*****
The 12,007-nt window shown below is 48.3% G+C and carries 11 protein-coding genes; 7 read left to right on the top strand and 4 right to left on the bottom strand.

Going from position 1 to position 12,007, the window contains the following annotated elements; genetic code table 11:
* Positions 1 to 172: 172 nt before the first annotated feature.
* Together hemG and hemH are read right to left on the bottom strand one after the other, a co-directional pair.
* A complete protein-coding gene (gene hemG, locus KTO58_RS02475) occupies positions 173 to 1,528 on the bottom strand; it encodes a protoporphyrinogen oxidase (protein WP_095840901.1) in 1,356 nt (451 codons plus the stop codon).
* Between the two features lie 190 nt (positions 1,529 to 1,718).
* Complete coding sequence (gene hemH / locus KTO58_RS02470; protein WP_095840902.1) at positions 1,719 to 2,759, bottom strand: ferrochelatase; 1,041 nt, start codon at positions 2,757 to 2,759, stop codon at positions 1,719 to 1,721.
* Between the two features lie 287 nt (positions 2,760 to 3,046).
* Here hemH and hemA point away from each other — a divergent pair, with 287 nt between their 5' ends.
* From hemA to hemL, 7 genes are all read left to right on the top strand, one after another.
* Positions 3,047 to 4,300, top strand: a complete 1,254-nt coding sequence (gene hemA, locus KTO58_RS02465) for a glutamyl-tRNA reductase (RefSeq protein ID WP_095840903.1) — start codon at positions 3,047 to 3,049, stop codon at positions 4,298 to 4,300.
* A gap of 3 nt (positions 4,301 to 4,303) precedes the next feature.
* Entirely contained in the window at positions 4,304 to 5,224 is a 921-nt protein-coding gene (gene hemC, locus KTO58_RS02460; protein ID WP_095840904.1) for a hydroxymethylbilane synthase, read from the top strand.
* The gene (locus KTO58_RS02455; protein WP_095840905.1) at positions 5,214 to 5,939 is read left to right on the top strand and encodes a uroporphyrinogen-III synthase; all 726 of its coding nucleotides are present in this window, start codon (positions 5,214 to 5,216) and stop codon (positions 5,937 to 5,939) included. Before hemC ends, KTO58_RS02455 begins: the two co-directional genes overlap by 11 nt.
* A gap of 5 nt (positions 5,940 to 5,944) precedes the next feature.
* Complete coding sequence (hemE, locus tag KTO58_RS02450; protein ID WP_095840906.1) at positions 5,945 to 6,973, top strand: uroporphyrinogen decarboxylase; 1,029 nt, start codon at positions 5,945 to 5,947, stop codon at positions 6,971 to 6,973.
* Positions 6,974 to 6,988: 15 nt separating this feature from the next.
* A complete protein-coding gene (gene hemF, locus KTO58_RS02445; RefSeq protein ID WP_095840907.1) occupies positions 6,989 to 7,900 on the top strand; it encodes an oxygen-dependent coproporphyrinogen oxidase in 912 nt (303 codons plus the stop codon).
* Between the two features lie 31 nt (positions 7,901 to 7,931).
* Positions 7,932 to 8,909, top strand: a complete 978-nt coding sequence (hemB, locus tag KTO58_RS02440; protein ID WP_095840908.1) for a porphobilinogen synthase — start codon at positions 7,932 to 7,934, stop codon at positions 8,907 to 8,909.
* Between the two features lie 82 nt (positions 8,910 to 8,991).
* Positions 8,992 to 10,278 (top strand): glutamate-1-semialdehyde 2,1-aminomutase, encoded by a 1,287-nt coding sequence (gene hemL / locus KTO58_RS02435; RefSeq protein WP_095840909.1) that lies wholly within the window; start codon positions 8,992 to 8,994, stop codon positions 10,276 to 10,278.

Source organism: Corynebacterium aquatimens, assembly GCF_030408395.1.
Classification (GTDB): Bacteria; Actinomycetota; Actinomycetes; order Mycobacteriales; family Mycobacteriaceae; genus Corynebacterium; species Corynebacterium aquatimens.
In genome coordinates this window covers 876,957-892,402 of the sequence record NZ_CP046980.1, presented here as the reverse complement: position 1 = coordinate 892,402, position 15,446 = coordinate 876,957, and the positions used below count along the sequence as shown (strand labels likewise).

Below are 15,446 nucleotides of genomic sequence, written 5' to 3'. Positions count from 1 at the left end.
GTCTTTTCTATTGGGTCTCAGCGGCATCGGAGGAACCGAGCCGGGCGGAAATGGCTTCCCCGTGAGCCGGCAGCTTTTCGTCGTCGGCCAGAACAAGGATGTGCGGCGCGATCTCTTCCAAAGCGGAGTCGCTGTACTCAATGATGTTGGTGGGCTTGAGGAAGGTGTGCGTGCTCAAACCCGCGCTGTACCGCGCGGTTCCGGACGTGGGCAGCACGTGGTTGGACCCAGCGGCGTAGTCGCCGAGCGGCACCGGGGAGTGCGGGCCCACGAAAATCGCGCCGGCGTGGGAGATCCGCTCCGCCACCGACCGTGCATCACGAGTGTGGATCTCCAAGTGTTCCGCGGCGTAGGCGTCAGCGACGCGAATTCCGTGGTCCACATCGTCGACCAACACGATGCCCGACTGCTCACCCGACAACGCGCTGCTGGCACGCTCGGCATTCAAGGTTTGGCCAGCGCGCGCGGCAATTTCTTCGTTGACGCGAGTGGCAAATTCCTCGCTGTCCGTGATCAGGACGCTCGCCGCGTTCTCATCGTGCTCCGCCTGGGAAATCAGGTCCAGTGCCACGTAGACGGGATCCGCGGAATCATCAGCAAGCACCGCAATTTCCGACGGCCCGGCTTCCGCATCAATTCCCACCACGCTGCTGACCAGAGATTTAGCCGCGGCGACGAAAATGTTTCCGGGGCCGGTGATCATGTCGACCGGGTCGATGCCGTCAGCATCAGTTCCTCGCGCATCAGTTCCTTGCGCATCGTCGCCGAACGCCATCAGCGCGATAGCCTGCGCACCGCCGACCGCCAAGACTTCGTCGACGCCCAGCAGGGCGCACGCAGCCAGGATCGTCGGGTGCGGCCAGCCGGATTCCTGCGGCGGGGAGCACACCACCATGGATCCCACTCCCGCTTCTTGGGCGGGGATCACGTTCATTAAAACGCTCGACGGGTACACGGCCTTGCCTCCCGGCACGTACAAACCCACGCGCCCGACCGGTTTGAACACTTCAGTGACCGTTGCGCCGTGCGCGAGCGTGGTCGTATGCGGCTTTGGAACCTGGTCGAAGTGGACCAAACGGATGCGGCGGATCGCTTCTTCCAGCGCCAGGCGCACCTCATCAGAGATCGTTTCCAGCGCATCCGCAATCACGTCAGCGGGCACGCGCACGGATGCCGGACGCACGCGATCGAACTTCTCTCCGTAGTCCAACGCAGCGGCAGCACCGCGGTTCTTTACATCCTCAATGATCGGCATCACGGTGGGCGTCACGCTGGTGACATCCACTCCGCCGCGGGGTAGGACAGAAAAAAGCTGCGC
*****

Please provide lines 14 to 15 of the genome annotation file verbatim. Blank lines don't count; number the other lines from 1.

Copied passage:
* The gene (locus KTO58_RS02455; protein WP_095840905.1) at positions 5,214 to 5,939 is read left to right on the top strand and encodes a uroporphyrinogen-III synthase; all 726 of its coding nucleotides are present in this window, start codon (positions 5,214 to 5,216) and stop codon (positions 5,937 to 5,939) included. Before hemC ends, KTO58_RS02455 begins: the two co-directional genes overlap by 11 nt.
* A gap of 5 nt (positions 5,940 to 5,944) precedes the next feature.